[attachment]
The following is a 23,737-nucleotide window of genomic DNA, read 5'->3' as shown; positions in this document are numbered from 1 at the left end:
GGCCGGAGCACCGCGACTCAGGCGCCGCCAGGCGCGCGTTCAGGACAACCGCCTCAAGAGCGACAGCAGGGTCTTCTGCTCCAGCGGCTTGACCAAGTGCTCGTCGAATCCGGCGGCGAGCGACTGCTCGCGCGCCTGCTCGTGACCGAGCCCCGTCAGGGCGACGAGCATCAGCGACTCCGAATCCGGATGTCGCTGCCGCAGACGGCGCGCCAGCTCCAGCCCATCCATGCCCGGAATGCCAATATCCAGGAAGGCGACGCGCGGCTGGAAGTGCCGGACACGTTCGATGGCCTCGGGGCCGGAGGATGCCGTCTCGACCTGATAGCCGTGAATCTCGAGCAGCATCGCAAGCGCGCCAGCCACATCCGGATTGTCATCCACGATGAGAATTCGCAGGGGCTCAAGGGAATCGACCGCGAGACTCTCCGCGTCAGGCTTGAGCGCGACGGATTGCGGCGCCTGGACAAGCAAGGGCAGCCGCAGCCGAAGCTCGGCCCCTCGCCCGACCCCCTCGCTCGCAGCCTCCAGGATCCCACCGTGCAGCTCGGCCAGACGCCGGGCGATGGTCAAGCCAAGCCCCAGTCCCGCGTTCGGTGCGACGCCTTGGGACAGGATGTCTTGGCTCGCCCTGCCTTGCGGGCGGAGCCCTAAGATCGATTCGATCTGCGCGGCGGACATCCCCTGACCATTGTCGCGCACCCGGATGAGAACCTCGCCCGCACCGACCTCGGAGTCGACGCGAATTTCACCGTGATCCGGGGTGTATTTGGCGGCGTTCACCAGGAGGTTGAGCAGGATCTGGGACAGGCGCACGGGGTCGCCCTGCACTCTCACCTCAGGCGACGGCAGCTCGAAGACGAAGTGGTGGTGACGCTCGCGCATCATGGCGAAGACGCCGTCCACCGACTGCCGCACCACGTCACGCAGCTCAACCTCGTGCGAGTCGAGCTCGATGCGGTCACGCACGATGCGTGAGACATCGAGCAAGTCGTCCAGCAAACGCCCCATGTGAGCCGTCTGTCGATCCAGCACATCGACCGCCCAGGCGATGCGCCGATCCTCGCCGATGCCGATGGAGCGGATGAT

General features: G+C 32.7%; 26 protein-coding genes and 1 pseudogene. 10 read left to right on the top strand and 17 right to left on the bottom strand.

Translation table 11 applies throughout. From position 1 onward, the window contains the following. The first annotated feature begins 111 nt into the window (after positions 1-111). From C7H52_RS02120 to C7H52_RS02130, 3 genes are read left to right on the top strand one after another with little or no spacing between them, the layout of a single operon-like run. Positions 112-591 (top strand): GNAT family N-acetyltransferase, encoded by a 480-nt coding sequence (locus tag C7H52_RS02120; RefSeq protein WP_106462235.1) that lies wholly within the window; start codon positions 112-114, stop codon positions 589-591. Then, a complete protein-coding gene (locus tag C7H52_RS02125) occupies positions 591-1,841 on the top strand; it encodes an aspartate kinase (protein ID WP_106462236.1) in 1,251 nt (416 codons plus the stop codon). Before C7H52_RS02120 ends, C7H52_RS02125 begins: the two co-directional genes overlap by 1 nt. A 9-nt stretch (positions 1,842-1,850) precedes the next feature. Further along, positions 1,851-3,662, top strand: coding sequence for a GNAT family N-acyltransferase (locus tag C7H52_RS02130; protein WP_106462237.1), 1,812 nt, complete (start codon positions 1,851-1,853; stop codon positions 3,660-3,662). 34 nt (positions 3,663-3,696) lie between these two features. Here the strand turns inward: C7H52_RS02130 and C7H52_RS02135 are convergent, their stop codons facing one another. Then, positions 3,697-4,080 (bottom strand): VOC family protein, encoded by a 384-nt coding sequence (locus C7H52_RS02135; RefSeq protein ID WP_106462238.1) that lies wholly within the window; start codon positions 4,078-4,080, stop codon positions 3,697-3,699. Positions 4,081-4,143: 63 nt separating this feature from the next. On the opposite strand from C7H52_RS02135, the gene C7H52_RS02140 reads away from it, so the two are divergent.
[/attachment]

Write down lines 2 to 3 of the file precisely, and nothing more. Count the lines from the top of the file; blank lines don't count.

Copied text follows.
GGCCGGAGCACCGCGACTCAGGCGCCGCCAGGCGCGCGTTCAGGACAACCGCCTCAAGAGCGACAGCAGGGTCTTCTGCTCCAGCGGCTTGACCAAGTGCTCGTCGAATCCGGCGGCGAGCGACTGCTCGCGCGCCTGCTCGTGACCGAGCCCCGTCAGGGCGACGAGCATCAGCGACTCCGAATCCGGATGTCGCTGCCGCAGACGGCGCGCCAGCTCCAGCCCATCCATGCCCGGAATGCCAATATCCAGGAAGGCGACGCGCGGCTGGAAGTGCCGGACACGTTCGATGGCCTCGGGGCCGGAGGATGCCGTCTCGACCTGATAGCCGTGAATCTCGAGCAGCATCGCAAGCGCGCCAGCCACATCCGGATTGTCATCCACGATGAGAATTCGCAGGGGCTCAAGGGAATCGACCGCGAGACTCTCCGCGTCAGGCTTGAGCGCGACGGATTGCGGCGCCTGGACAAGCAAGGGCAGCCGCAGCCGAAGCTCGGCCCCTCGCCCGACCCCCTCGCTCGCAGCCTCCAGGATCCCACCGTGCAGCTCGGCCAGACGCCGGGCGATGGTCAAGCCAAGCCCCAGTCCCGCGTTCGGTGCGACGCCTTGGGACAGGATGTCTTGGCTCGCCCTGCCTTGCGGGCGGAGCCCTAAGATCGATTCGATCTGCGCGGCGGACATCCCCTGACCATTGTCGCGCACCCGGATGAGAACCTCGCCCGCACCGACCTCGGAGTCGACGCGAATTTCACCGTGATCCGGGGTGTATTTGGCGGCGTTCACCAGGAGGTTGAGCAGGATCTGGGACAGGCGCACGGGGTCGCCCTGCACTCTCACCTCAGGCGACGGCAGCTCGAAGACGAAGTGGTGGTGACGCTCGCGCATCATGGCGAAGACGCCGTCCACCGACTGCCGCACCACGTCACGCAGCTCAACCTCGTGCGAGTCGAGCTCGATGCGGTCACGCACGATGCGTGAGACATCGAGCAAGTCGTCCAGCAAACGCCCCATGTGAGCCGTCTGTCGATCCAGCACATCGACCGCCCAGGCGATGCGCCGATCCTCGCCGATGCCGATGGAGCGGATGAT

General features: G+C 32.7%; 26 protein-coding genes and 1 pseudogene. 10 read left to right on the top strand and 17 right to left on the bottom strand.